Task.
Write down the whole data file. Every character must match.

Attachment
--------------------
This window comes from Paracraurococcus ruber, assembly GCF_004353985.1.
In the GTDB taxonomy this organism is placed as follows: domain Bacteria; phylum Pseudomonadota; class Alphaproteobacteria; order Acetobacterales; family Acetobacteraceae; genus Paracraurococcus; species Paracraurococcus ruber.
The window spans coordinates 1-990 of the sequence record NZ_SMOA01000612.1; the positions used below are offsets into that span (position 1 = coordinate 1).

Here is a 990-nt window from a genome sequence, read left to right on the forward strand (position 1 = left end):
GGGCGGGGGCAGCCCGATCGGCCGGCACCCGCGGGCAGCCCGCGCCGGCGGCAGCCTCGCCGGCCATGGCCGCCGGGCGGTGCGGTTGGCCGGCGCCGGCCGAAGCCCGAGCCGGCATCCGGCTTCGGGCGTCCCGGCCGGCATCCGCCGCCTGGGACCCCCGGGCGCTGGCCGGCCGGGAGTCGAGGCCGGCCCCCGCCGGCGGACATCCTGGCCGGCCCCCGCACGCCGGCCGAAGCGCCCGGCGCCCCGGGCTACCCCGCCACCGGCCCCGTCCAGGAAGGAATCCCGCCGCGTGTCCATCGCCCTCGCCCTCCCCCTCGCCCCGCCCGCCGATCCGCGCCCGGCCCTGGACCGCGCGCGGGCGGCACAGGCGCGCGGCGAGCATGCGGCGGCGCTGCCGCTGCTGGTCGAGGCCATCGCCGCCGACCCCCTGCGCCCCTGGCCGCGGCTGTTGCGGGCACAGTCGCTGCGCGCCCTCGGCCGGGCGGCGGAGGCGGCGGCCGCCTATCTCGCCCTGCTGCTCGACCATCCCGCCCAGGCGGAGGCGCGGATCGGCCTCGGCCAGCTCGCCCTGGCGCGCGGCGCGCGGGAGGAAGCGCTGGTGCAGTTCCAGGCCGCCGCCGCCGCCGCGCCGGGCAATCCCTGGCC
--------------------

This window comes from Paracraurococcus ruber, assembly GCF_004353985.1.
In the GTDB taxonomy this organism is placed as follows: domain Bacteria; phylum Pseudomonadota; class Alphaproteobacteria; order Acetobacterales; family Acetobacteraceae; genus Paracraurococcus; species Paracraurococcus ruber.
The window spans coordinates 1-990 of the sequence record NZ_SMOA01000612.1; the positions used below are offsets into that span (position 1 = coordinate 1).

Here is a 990-nt window from a genome sequence, read left to right on the forward strand (position 1 = left end):
GGGCGGGGGCAGCCCGATCGGCCGGCACCCGCGGGCAGCCCGCGCCGGCGGCAGCCTCGCCGGCCATGGCCGCCGGGCGGTGCGGTTGGCCGGCGCCGGCCGAAGCCCGAGCCGGCATCCGGCTTCGGGCGTCCCGGCCGGCATCCGCCGCCTGGGACCCCCGGGCGCTGGCCGGCCGGGAGTCGAGGCCGGCCCCCGCCGGCGGACATCCTGGCCGGCCCCCGCACGCCGGCCGAAGCGCCCGGCGCCCCGGGCTACCCCGCCACCGGCCCCGTCCAGGAAGGAATCCCGCCGCGTGTCCATCGCCCTCGCCCTCCCCCTCGCCCCGCCCGCCGATCCGCGCCCGGCCCTGGACCGCGCGCGGGCGGCACAGGCGCGCGGCGAGCATGCGGCGGCGCTGCCGCTGCTGGTCGAGGCCATCGCCGCCGACCCCCTGCGCCCCTGGCCGCGGCTGTTGCGGGCACAGTCGCTGCGCGCCCTCGGCCGGGCGGCGGAGGCGGCGGCCGCCTATCTCGCCCTGCTGCTCGACCATCCCGCCCAGGCGGAGGCGCGGATCGGCCTCGGCCAGCTCGCCCTGGCGCGCGGCGCGCGGGAGGAAGCGCTGGTGCAGTTCCAGGCCGCCGCCGCCGCCGCGCCGGGCAATCCCTGGCC